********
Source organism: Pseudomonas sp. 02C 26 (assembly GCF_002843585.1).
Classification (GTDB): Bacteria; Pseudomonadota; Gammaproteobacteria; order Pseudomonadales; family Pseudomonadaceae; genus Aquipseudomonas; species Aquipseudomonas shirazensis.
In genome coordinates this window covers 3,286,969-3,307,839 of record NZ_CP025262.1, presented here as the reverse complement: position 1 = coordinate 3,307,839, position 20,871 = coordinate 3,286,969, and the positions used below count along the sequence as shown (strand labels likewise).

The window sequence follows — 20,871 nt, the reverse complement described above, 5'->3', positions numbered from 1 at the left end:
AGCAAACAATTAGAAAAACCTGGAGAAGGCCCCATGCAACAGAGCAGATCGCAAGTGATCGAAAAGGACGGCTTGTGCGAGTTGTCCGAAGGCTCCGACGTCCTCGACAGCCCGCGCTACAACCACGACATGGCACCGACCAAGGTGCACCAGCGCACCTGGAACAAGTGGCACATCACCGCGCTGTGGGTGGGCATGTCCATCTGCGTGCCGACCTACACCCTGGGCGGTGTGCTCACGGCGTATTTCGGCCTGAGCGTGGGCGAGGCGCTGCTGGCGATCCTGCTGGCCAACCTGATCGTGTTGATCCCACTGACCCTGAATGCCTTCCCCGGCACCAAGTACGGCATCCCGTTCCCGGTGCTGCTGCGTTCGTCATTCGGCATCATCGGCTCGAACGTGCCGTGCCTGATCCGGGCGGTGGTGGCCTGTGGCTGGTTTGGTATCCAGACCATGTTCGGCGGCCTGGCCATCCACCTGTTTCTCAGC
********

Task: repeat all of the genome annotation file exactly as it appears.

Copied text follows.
Source organism: Pseudomonas sp. 02C 26 (assembly GCF_002843585.1).
Classification (GTDB): Bacteria; Pseudomonadota; Gammaproteobacteria; order Pseudomonadales; family Pseudomonadaceae; genus Aquipseudomonas; species Aquipseudomonas shirazensis.
In genome coordinates this window covers 3,286,969-3,307,839 of record NZ_CP025262.1, presented here as the reverse complement: position 1 = coordinate 3,307,839, position 20,871 = coordinate 3,286,969, and the positions used below count along the sequence as shown (strand labels likewise).

The window sequence follows — 20,871 nt, the reverse complement described above, 5'->3', positions numbered from 1 at the left end:
AGCAAACAATTAGAAAAACCTGGAGAAGGCCCCATGCAACAGAGCAGATCGCAAGTGATCGAAAAGGACGGCTTGTGCGAGTTGTCCGAAGGCTCCGACGTCCTCGACAGCCCGCGCTACAACCACGACATGGCACCGACCAAGGTGCACCAGCGCACCTGGAACAAGTGGCACATCACCGCGCTGTGGGTGGGCATGTCCATCTGCGTGCCGACCTACACCCTGGGCGGTGTGCTCACGGCGTATTTCGGCCTGAGCGTGGGCGAGGCGCTGCTGGCGATCCTGCTGGCCAACCTGATCGTGTTGATCCCACTGACCCTGAATGCCTTCCCCGGCACCAAGTACGGCATCCCGTTCCCGGTGCTGCTGCGTTCGTCATTCGGCATCATCGGCTCGAACGTGCCGTGCCTGATCCGGGCGGTGGTGGCCTGTGGCTGGTTTGGTATCCAGACCATGTTCGGCGGCCTGGCCATCCACCTGTTTCTCAGC